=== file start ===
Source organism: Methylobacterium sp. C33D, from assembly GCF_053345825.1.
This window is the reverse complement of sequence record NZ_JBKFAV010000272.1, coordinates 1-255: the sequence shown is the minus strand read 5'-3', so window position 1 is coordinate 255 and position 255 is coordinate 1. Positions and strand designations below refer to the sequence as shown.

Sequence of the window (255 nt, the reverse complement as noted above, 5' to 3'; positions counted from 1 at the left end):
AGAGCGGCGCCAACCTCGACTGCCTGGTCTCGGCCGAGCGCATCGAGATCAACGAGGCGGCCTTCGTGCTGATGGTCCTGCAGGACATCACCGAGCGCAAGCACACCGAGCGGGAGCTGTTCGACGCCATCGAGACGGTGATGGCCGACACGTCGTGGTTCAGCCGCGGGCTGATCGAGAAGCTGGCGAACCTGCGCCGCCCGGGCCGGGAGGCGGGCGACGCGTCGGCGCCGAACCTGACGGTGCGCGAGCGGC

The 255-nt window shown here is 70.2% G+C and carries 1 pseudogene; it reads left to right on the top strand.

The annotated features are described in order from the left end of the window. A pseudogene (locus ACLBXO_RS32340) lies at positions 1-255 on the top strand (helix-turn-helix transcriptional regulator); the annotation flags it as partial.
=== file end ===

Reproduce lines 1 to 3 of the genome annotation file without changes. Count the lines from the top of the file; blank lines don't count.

Source organism: Methylobacterium sp. C33D, from assembly GCF_053345825.1.
This window is the reverse complement of sequence record NZ_JBKFAV010000272.1, coordinates 1-255: the sequence shown is the minus strand read 5'-3', so window position 1 is coordinate 255 and position 255 is coordinate 1. Positions and strand designations below refer to the sequence as shown.

Sequence of the window (255 nt, the reverse complement as noted above, 5' to 3'; positions counted from 1 at the left end):